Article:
England have brought in Jonathan Joseph for Ben Te’o in one of two changes for Saturday’s Six Nations clash with Wales.
Joseph starts at outside centre after making an impact off the bench in last weekend’s 46-15 victory over Italy in Rome, with Te’o demoted to a replacement role for the round-two match at Twickenham.
The second change sees Danny Care become England’s most capped scrum-half, edging past the milestone of 77 held by Matt Dawson, after he was chosen to replace knee-injury victim Ben Youngs in the number nine jersey.
Richard Wigglesworth has been drafted straight on to the bench, having been called up as cover after Eddie Jones’ first choice in the position ruptured his medial collateral ligament at the Stadio Olimpico.
“Danny Care very much deserves the honour of being the most capped England scrum-half and I am sure he’ll make the most of his opportunity on Saturday,” Jones said.
“We want to make sure our set-piece is dominant, our defence is ferocious and that we are at our best against Wales.”
The selection of Joseph over Te’o was predicted by Wales coach Warren Gatland earlier this week and sees England restored to their strongest available starting XV.
Te’o impressed with his powerful carrying against Italy but faded in his first appearance since recovering from ankle surgery in mid-June and Jones has opted for the greater experience and slick footwork of Joseph in his place.
Apart from the presence of Te’o and Wigglesworth, the bench remains unchanged.
Gregor Townsend has responded to last weekend’s thrashing at the hands of Wales by making six changes to his Scotland line-up ahead of facing France on Sunday.
The Dark Blues had hopes of making a NatWest 6 Nations title bid this season but got off a dismal start with a 34-7 defeat in Cardiff.
Now Townsend hopes he will get a response after recalling former skipper Greig Laidlaw at scrum-half as well as centre Peter Horne, wing Sean Maitland, prop Simon Berghan, lock Grant Gilchrist and number eight Ryan Wilson.
Ali Price – whose intercepted pass handed Gareth Davies the crucial opening score at the Principality Stadium – makes way for Laidlaw as he is joined on the bench by last week’s starters Jon Welsh, Ben Toolis and
Chris Harris. Cornell du Preez and the injured Byron McGuigan drop out of the 23-man squad.
Townsend said: “As a group we’re delighted to be playing at home in front of another sell-out crowd at BT Murrayfield and are looking forward to putting in a performance that can energise our supporters.
“To do that we need to out-work the opposition and be more accurate in a number of aspects of our play.
“We’ve seen a response from the players in training this week and that needs to continue into and through the 80-plus minutes of the match because France will pose a massive and immensely-physical challenge.”
Last weekend the Six Nations got off to a flier with a round of matches full of incident and talking points.
As we enter week two, France and Scotland will be hoping to get off the mark, Ireland will want a more convincing performance against Italy, and England v Wales could be a blockbuster.
Here are the key battles ahead of the fixtures.
IRELAND V ITALY
On the face of things this should be damage limitation for Italy, with Ireland far too strong for them despite not exactly impressing in France next week.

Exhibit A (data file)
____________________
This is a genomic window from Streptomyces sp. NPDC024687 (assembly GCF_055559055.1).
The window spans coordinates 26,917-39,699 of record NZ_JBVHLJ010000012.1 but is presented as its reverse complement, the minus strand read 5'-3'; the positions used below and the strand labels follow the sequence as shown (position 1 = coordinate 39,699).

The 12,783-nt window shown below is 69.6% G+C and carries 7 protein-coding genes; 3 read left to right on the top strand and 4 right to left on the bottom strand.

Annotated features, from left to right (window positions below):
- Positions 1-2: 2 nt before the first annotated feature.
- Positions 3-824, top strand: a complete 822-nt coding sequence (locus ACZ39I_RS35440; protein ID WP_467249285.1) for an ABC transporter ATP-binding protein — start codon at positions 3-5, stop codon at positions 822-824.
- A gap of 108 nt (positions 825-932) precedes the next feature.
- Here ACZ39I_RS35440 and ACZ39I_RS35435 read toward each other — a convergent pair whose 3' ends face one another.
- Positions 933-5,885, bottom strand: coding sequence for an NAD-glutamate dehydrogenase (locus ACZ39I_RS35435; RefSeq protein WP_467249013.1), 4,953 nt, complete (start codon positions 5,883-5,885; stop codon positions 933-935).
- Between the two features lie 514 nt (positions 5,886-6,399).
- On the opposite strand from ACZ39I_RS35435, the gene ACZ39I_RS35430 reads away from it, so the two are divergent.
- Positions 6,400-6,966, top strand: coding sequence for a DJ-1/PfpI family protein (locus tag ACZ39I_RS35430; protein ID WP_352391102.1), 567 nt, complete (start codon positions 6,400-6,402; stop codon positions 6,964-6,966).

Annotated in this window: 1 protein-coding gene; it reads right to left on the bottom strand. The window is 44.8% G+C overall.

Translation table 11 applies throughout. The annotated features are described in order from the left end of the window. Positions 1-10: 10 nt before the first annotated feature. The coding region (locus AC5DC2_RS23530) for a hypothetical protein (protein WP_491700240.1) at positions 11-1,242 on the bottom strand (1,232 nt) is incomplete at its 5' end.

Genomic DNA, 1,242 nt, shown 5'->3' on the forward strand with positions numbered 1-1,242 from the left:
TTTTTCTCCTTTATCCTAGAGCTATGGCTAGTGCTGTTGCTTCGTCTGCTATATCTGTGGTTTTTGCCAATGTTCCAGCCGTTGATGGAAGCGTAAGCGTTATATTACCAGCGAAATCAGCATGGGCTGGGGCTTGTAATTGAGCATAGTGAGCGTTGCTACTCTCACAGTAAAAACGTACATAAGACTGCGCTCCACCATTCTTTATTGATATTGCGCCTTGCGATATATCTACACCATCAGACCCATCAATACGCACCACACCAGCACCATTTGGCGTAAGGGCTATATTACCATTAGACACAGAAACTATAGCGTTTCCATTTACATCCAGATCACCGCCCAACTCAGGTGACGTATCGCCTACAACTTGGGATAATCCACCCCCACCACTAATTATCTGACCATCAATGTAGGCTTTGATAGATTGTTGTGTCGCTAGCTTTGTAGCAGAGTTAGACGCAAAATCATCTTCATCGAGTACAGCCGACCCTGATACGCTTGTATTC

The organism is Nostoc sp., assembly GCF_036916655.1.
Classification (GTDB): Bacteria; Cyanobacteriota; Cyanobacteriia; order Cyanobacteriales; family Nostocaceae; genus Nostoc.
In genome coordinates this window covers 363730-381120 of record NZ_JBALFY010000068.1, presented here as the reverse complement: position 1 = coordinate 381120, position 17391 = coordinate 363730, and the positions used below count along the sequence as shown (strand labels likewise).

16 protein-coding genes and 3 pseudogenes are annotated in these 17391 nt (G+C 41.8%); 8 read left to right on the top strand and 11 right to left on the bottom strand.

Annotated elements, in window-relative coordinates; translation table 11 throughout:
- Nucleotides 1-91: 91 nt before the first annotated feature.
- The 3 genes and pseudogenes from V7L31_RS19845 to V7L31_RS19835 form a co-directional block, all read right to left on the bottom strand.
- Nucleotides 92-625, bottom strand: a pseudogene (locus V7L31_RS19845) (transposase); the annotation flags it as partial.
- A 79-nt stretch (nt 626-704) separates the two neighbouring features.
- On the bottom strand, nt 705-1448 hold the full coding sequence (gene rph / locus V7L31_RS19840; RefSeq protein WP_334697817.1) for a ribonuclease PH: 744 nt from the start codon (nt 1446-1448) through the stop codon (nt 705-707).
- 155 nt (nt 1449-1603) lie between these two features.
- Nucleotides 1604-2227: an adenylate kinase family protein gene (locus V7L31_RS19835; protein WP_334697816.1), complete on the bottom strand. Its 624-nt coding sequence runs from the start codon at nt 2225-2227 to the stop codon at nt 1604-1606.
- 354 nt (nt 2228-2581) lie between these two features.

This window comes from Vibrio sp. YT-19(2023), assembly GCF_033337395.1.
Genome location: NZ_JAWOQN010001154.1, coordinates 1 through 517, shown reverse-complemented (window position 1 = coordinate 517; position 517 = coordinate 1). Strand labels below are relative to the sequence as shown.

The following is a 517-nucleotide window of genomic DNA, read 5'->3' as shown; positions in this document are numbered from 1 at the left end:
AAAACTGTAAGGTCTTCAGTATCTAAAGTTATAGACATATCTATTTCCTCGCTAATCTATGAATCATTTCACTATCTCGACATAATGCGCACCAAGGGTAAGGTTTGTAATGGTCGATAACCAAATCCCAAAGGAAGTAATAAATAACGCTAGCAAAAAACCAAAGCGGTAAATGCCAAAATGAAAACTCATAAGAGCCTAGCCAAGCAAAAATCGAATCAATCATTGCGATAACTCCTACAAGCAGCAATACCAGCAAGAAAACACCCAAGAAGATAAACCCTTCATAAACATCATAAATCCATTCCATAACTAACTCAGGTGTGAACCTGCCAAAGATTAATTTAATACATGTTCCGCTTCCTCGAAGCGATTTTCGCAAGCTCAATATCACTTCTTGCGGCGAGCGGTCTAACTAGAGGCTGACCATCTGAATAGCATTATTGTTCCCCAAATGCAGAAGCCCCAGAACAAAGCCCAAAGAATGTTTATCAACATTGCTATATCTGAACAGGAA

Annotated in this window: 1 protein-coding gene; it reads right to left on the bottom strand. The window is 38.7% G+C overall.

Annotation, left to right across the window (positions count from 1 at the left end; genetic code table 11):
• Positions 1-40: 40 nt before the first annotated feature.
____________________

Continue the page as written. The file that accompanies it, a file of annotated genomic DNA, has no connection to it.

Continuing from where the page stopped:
The only real hope Italy have is in trying to suppress Ireland’s superb territorial game. This will demand an intense shift from the forwards limiting the amount of clean ball for Conor Murray, and ultimately Jonny Sexton.
When the ball does come out, the Italians’ defence needs to be on point. The rush needs to be in place to limit time on the ball, with an umbrella defence in place to try and stop the ball going out wide and the game becoming stretched.
A tall order for 80 minutes.
ENGLAND V WALES
It would be easy to point towards the two back rows in this one as that will be a battle of prodigious proportion. However, it is the clashes out wide that are likely to make or break things.
Anthony Watson and Jonny May versus Steff Evans and Josh Adams is one to make the mouth water to say the least. A brace from Watson in Rome and the evasive, languid running style of May helped England to a comfortable win against the Italians, and they will be a constant threat.
Watson is a superb all round athlete with stunning finishing power, while May has a genuine x-factor about him.
Evans and Adams may not have the caps of Watson and May, but they are the talk of the town in Wales. Evans has been lighting up the wings for Scarlets for the last couple of seasons and now, given his break, is showing the potential to do it on the international stage – his work-rate against Scotland was incredible, capped off by a picture-book try.
Adams may not have hit the same heights in Cardiff but is the top scorer in the Premiership and showed glimpses of the pace and power that has got him to that level. We know they can all attack, but it may just come down to those who can defend better on the day.
SCOTLAND V FRANCE
On the back of disappointing losses for very different reasons, both sides will be looking to get their campaigns on track at Murrayfield.
Set-piece is going to be critical to securing clean ball, and this is particularly true at scrum time.
Scotland’s injury woes when it comes to props has been well documented, but in Cardiff it was not until late that Wales were able to really assert domination, which will have been heartening for Gregor Townsend on an otherwise grim day.
Facing them on Sunday is a tight-head that can be considered to be one of the best around in Rabah Slimani. If he can turn the screw in the scrum then it could be a very long afternoon for the Scots.